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Friday, October 28, 2005

'Zorro' sequel has some fun with its fiery stars -- but the script is absurd

By WILLIAM ARNOLD
SEATTLE POST-INTELLIGENCER MOVIE CRITIC

Seven years ago, "The Mask of Zorro" was a surprise box office and critical hit that reinvented the historical swashbuckler, gave Anthony Hopkins arguably his last great lead and made an instant star out of Catherine Zeta-Jones. Everything about it seemed to work.

  MOVIE REVIEW
 

THE LEGEND OF ZORRO

DIRECTOR: Martin Campbell

CAST: Antonio Banderas, Catherine Zeta-Jones, Rufus Sewell

RUNNING TIME: 126 minutes

RATING: PG for sequences of violence/peril and action, language and a couple of suggestive moments

WHERE: Alderwood 16, Cinema 17, Columbia City, East Valley 13, Edmonds, Everett 9, Factoria, Gateway Movies 8, Issaquah 9, Kirkland Parkplace 6, Longston Place 14, Marysville Cinema 14, Meridian 16, Metro, Monroe 12, Mountlake 9, Oak Tree, Parkway Plaza 12, Redmond Town Center, Woodinville 12

GRADE: C+

LINKS/TRAILERS
· Official site
· high.html
· low.html
· medium.html

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But, alas, even with the same director and most of the same cast, "The Legend of Zorro" fails to make lightning strike twice. Despite some fun moments and a reasonably good showing by the stars, it comes off as one more contrived Hollywood sequel.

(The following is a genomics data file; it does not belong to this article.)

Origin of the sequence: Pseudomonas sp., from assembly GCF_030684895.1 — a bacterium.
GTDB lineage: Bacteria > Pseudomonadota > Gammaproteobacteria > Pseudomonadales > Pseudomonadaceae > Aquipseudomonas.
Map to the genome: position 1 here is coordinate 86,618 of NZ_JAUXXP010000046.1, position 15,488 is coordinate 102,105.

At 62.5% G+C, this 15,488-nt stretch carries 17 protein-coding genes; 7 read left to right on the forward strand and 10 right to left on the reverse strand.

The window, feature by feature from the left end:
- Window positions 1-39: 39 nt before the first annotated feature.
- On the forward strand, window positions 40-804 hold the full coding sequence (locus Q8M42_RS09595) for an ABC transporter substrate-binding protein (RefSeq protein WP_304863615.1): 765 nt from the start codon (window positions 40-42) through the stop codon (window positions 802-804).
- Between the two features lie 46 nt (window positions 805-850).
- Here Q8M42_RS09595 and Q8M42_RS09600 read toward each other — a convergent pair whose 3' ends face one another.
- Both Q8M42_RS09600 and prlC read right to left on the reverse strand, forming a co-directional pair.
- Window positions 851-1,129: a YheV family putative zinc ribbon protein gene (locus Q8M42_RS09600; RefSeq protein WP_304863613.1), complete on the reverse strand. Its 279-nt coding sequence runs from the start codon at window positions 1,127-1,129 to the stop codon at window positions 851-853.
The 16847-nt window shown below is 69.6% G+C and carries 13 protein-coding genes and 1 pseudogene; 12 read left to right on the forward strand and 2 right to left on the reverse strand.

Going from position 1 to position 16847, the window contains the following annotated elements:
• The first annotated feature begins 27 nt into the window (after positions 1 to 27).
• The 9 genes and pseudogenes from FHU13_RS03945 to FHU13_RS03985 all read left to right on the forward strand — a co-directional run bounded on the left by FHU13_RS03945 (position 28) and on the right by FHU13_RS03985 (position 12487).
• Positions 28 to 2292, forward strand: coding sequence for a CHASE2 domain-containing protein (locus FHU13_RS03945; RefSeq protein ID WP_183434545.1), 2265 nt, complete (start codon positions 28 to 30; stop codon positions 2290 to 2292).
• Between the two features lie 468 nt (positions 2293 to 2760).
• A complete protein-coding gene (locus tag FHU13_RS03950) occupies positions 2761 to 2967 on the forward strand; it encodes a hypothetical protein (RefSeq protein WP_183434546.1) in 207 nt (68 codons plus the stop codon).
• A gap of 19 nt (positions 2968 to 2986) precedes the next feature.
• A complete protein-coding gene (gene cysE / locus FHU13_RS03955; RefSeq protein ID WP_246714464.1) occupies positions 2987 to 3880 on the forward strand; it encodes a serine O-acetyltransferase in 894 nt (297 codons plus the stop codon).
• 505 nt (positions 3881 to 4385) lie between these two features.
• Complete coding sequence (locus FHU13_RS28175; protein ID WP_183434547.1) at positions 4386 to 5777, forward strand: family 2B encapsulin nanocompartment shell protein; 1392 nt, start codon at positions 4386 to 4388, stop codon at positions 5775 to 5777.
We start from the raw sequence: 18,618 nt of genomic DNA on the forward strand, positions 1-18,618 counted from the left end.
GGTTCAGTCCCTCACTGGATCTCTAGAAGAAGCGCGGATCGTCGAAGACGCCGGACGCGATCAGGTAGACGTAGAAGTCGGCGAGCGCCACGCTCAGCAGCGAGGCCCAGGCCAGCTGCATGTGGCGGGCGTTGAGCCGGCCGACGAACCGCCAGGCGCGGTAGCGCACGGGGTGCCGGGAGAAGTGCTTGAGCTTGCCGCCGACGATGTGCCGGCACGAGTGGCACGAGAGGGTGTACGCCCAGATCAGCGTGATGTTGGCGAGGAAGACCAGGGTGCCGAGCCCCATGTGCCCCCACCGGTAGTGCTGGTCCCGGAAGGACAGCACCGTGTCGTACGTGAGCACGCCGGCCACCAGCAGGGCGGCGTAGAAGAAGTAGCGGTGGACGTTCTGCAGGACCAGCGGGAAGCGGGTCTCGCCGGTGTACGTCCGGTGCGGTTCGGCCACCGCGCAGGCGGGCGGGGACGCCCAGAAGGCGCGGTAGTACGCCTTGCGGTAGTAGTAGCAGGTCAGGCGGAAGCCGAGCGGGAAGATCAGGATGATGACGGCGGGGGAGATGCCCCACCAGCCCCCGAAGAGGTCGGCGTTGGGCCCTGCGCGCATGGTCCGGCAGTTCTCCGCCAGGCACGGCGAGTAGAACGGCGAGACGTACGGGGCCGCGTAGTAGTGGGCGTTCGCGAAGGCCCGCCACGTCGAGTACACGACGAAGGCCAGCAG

Set in 1850 (10 years after its predecessor), as California is about to become a state, the script finds Don Alejandro de la Vega (Antonio Banderas), at the urging of his wife, Elena (Zeta-Jones), finally about to hang up his mask and sword and retire the Zorro identity.

But when a mysterious French aristocrat (Rufus Sewell) buys a neighboring vineyard and Elena even more mysteriously divorces Don Alejandro so she can take up with him, Zorro has to win back his wife, heal his family and foil a plot to take over the world.

As it unfolds, the movie's bright spots are director Martin Campbell's inspired opening action sequence, a fairly sumptuous re-creation of Old California and the two stars, who are individually appealing and together convey all the fire of a bickering married couple.

But the script -- which rips off "The Da Vinci Code," hinges on a quickie-divorce in a 19th-century Catholic family and is so historically absurd that its characters talk about "the Confederate States" 10 years before the Civil War -- is just dumb beyond words.

To replace Hopkins and to give the movie kid appeal, Zorro's 10-year-old son (Adrian Alonso) is made a major character, and he's a mixed blessing: cute, but hardly worth all the time he's given, and at a loss to carry even a fraction of the weight Hopkins brought to the table.

The movie is full of action and stunts, but after the gangbusters opening, it loses steam and imagination very quickly. With a two-hour-plus running time, it gradually becomes tedious and repetitive, and its torturously drawn-out and overblown climax is a complete snoozer.

P-I movie critic William Arnold can be reached at 206-448-8185 or williamarnold@seattlepi.com.
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